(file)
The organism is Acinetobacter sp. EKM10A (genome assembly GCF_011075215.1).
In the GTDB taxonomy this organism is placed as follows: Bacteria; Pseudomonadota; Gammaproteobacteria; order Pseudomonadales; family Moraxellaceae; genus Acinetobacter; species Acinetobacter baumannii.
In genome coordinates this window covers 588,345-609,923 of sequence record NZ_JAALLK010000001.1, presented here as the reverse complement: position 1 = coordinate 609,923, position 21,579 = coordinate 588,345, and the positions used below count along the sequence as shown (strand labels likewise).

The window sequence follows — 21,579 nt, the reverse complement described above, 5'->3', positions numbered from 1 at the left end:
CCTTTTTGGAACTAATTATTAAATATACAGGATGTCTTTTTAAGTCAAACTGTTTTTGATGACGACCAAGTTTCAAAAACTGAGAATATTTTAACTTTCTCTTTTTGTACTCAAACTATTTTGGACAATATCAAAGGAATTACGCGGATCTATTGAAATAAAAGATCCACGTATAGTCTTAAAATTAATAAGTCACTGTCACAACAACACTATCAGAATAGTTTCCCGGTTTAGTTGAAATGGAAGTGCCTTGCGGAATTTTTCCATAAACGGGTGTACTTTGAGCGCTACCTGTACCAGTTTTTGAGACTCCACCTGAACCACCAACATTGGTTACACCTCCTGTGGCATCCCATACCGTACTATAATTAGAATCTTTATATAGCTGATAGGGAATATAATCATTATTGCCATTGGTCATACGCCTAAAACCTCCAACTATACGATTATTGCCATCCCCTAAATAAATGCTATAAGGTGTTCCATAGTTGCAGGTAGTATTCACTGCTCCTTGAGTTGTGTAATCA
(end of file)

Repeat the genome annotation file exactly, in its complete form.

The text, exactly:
The organism is Acinetobacter sp. EKM10A (genome assembly GCF_011075215.1).
In the GTDB taxonomy this organism is placed as follows: Bacteria; Pseudomonadota; Gammaproteobacteria; order Pseudomonadales; family Moraxellaceae; genus Acinetobacter; species Acinetobacter baumannii.
In genome coordinates this window covers 588,345-609,923 of sequence record NZ_JAALLK010000001.1, presented here as the reverse complement: position 1 = coordinate 609,923, position 21,579 = coordinate 588,345, and the positions used below count along the sequence as shown (strand labels likewise).

The window sequence follows — 21,579 nt, the reverse complement described above, 5'->3', positions numbered from 1 at the left end:
CCTTTTTGGAACTAATTATTAAATATACAGGATGTCTTTTTAAGTCAAACTGTTTTTGATGACGACCAAGTTTCAAAAACTGAGAATATTTTAACTTTCTCTTTTTGTACTCAAACTATTTTGGACAATATCAAAGGAATTACGCGGATCTATTGAAATAAAAGATCCACGTATAGTCTTAAAATTAATAAGTCACTGTCACAACAACACTATCAGAATAGTTTCCCGGTTTAGTTGAAATGGAAGTGCCTTGCGGAATTTTTCCATAAACGGGTGTACTTTGAGCGCTACCTGTACCAGTTTTTGAGACTCCACCTGAACCACCAACATTGGTTACACCTCCTGTGGCATCCCATACCGTACTATAATTAGAATCTTTATATAGCTGATAGGGAATATAATCATTATTGCCATTGGTCATACGCCTAAAACCTCCAACTATACGATTATTGCCATCCCCTAAATAAATGCTATAAGGTGTTCCATAGTTGCAGGTAGTATTCACTGCTCCTTGAGTTGTGTAATCA